What are some well-known novels whose titles are quotations from Shakespeare?

The works of Shakespeare have given us many things, from the sheer joy of the language to the more mundane and pragmatic, like book titles. Many an author, when searching for that just-right title of a forthcoming novel, have turned to Shakespeare's works for inspiration.

Here are just some of the many novels whose titles are pulled directly from Shakespeare's works, and where they were pulled from:

Brave New World, by Aldous Huxley: Aldous Huxley lifted his title from Miranda's exclamations in Act V, Scene 1, of The Tempest:

How many goodly creatures are there here!
How beauteous mankind is! O brave new world
That has such people in't!

The Glimpses of the Moon, by Edith Wharton: When Hamlet sees his father's ghost, he speaks these lines (from Act I, Scene 4) whence Edith Wharton found her novel's title:

What may this mean,
That thou, dead corse, again in complete steel,
Revisit'st thus the glimpses of the moon,
Making night hideous . . .

Infinite Jest, by David Foster Wallace: In Act V, Scene 1, of Hamlet, the skull of Yorick, one of the king's jesters, is unearthed and handed to Hamlet. He responds with this well-known sentence that revealed the perfect title to David Foster Wallace's magnum opus:

Alas, poor Yorick! — I knew him, Horatio; a fellow of infinite jest, of most excellent fancy: he hath borne me on his back a thousand times; and now, how abhorred in my imagination it is!

Pale Fire, by Vladimir Nabokov: Melancholy and exasperated by the hangers-on his wealth has attracted, Timon tosses some gold to a group of bandits (who claim they are not bandits) and rouses them to thievery. In Act IV, Scene 3, of Timon of Athens, he expounds on the natural existence of thievery, from which this Lolita author plucks a perfect title:

I'll example you with thievery:
The sun's a thief, and with his great attraction
Robs the vast sea; the moon's an arrant thief,
And her pale fire she snatches from the sun;
The sea's a thief, whose liquid surge resolves
The moon into salt tears; . . .

The Sound and the Fury, by William Faulkner: As Macbeth, in Act V, Scene 5, watches his plans unravel around him, Seyton, his armorer, finds a group of women crying over the dead body of Lady Macbeth and alerts Macbeth of his wife's suicide. William Faulkner fashioned the title of this novel from part of Macbeth's response:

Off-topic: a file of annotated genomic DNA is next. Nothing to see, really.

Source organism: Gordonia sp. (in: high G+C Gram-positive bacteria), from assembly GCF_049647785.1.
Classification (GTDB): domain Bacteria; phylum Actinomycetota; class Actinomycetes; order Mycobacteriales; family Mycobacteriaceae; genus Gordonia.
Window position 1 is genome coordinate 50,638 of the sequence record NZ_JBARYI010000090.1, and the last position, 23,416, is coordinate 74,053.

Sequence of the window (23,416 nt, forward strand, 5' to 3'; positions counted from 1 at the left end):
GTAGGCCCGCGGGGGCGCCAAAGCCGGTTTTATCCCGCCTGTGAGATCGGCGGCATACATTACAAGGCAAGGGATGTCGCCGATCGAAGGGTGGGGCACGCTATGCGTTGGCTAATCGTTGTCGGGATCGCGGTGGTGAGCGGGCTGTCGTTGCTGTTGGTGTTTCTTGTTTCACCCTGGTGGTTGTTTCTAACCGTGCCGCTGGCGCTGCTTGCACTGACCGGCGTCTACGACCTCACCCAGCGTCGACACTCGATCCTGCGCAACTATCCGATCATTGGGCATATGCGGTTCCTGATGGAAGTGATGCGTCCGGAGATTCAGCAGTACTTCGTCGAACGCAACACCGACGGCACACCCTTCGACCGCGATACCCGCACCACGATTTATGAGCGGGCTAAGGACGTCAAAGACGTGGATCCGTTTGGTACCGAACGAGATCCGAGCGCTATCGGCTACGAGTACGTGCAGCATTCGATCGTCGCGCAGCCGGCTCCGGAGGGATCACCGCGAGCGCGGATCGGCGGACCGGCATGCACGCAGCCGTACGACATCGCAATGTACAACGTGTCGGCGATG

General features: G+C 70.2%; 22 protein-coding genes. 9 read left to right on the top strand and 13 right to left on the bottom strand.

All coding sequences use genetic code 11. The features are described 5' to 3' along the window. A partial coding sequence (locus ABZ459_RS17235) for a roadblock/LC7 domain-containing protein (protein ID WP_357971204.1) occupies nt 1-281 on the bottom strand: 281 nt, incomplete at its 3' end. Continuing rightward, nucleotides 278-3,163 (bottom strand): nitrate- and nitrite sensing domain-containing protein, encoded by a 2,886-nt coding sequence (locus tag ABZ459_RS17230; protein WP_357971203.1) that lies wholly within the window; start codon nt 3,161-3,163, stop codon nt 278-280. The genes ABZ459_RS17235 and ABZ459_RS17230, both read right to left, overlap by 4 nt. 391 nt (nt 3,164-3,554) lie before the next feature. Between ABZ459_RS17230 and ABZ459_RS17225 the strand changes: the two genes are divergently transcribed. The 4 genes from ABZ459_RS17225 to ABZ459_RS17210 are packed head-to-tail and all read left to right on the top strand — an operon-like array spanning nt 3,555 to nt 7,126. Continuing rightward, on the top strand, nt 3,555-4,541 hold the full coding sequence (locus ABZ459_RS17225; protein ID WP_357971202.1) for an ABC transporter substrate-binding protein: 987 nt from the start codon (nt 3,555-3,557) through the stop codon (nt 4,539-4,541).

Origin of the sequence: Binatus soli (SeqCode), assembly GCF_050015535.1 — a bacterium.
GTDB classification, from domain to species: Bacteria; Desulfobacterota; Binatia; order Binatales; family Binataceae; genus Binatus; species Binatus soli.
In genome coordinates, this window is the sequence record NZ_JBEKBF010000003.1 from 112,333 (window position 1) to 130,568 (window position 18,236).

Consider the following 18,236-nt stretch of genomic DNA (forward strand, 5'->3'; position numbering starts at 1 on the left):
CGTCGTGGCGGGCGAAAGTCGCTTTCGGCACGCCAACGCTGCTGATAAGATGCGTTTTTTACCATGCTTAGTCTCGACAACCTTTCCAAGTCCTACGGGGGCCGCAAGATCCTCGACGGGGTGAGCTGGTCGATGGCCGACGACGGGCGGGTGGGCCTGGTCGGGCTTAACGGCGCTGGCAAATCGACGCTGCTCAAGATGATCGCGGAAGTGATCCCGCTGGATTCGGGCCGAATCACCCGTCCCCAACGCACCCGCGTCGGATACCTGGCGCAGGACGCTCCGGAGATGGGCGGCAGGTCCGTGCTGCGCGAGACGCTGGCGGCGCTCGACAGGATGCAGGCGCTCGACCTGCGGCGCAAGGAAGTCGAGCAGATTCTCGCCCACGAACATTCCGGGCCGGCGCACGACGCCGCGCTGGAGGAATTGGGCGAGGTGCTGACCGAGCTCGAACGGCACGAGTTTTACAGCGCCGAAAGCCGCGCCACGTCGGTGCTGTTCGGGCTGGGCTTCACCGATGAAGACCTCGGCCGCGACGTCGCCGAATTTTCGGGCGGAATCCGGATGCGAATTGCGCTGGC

Out, out, brief candle!
Life's but a walking shadow; a poor player,
That struts and frets his hour upon the stage,
And then is heard no more: it is a tale
Told by an idiot, full of sound and fury,
Signifying nothing.

Time Out of Joint, by Philip K. Dick. In Act I of Hamlet, the title character learns from his father's ghost that he (Hamlet's father) was murdered by Hamlet's uncle Claudius. Horatio and Marcellus learn of the treachery as well, but Hamlet makes them swear an oath that they will not reveal their knowledge so that Hamlet might ferret out and reveal Claudius's guilt. The act ends with these lines from Hamlet, some of which became the title to Philip K. Dick's science fiction novel:

Let us go in together;
And still your fingers on your lips, I pray.
The time is out of joint: — O cursed spite,
That ever I was born to set it right!

Twice-Told Tales, by Nathaniel Hawthorne: Hawthorne found this title from the pessimistic lines of the Dauphin Lewis in Act III, Scene 3 or 4 (depending on the rendition), of King John:

There's nothing in this world can make me joy.
Life is as tedious as a twice-told tale
Vexing the dull ear of a drowsy man;
And bitter shame hath spoil'd the sweet world's taste,
That it yields nought but shame and bitterness.

Under the Greenwood Tree, by Thomas Hardy: As You Like It, Act II, Scene 5, opens with Amiens, an attendant of the usurped Duke Senior, singing this song, from which Thomas Hardy extracted this novel's title:

Under the greenwood tree,
Who loves to lie with me,
And turn his merry note
Unto the sweet bird's throat,
Come hither, come hither, come hither;
Here shall he see
No enemy
But winter and rough weather.

Something Wicked This Way Comes, by Ray Bradbury. Bradbury acquired this title from the Weird Sisters in Act IV, Scene 1, of Macbeth, where the second sister states, just before Macbeth enters,

By the pricking of my thumbs,
Something wicked this way comes.

The Winter of Our Discontent, by John Steinbeck: Steinbeck lifted this title from the very first line of King Richard III. When the play opens, Richard, Duke of Gloster (who would become King Richard III), steps out onto a London street and declares,

Now is the winter of our discontent
Made glorious summer by this sun of York;
And all the clouds that lour'd upon our house
In the deep bosom of the ocean buried.

This is just a smattering of literary titles inspired by Shakespeare. There are literally hundreds of novels, biographies, short stories, histories, and plays whose titles are or include direct quotations from something Shakespeare first penned, and more are being created every day.